Ultra-Orthodox Jews protest in Jerusalem and vow to defy military draft
Thousands of ultra-Orthodox Jews protested in Jerusalem on Thursday against plans to enlist men from their community into the military, a proposal supported by the secular majority pushing for a more equal share of the burden on Israeli society.
A sea of black coats – the traditional attire of ultra-Orthodox men – engulfed Jerusalem streets near the city’s military draft bureau where the crowd heard rabbis warn that army service would irreparably harm their way of life.
“The government wants to uproot (our traditions) and secularize us, they call it a melting pot, but people cannot be melted. You cannot change our (way of life),” Rabbi David Zycherman told the crowd in an anguished plea.
Prime Minister Benjamin Netanyahu’s coalition government has committed to increase drafting ultra-Orthodox men, most of whom receive exemptions on religious grounds, in order to share the national burden and reduce pressure on the middle classes.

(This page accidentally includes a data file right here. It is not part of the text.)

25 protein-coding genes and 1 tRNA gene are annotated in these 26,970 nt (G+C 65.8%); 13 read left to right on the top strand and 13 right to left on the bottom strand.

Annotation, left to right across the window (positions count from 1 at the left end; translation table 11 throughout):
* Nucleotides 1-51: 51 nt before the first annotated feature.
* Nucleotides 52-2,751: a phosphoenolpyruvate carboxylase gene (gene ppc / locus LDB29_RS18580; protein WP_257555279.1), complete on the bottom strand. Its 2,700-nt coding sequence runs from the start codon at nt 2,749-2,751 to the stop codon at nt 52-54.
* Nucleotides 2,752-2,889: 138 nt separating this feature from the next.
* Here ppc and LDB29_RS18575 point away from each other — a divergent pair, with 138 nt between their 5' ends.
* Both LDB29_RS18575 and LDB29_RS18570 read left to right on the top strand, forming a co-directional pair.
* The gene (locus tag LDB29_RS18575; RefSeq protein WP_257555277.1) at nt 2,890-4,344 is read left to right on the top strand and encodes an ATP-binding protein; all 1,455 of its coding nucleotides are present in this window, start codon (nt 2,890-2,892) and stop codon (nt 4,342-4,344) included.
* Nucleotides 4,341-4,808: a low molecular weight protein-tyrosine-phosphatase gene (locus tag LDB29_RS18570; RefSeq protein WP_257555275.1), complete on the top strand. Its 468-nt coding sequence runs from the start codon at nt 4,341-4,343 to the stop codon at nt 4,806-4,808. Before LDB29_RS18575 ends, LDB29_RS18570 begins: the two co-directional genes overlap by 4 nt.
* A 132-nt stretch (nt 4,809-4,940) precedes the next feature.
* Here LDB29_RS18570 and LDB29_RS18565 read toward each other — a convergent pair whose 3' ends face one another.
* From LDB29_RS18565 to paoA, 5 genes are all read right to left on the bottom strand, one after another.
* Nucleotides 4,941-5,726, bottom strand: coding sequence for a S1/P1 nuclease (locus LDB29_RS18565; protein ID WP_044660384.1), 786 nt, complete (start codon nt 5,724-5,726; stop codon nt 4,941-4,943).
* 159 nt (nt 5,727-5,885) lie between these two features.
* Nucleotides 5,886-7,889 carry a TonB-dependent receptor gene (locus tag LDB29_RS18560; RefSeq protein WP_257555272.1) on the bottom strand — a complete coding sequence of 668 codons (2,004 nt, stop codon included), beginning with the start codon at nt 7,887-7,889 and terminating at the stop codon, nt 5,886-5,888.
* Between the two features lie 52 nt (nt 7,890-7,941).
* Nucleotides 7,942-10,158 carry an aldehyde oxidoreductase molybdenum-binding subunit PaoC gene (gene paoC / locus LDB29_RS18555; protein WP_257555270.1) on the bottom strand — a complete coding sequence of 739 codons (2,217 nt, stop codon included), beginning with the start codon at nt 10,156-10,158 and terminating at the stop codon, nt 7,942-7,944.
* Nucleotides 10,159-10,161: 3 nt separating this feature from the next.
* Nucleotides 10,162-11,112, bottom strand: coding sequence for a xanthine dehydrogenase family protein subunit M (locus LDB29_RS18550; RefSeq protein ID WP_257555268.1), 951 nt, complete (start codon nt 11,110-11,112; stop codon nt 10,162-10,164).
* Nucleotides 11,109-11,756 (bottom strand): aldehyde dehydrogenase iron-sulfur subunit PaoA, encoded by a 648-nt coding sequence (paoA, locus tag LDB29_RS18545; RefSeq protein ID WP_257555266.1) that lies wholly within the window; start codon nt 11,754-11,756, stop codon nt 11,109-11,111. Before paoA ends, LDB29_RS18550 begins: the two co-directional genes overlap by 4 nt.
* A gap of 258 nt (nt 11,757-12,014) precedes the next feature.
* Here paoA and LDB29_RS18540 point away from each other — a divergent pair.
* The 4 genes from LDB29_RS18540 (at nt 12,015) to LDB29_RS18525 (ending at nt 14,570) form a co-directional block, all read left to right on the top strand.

The party of Finance Minister Yair Lapid, Netanyahu’s main coalition partner, received wide support at the polls in January on a pledge to resist demands by religious parties and to spread the load of army service and taxation more evenly.
Police spokesman Micky Rosenfeld said at least 20,000 protesters took part and about a dozen arrests were made when violence erupted and men hurled bottles and stones at officers, some on horseback, who used stun grenades to quell the unrest.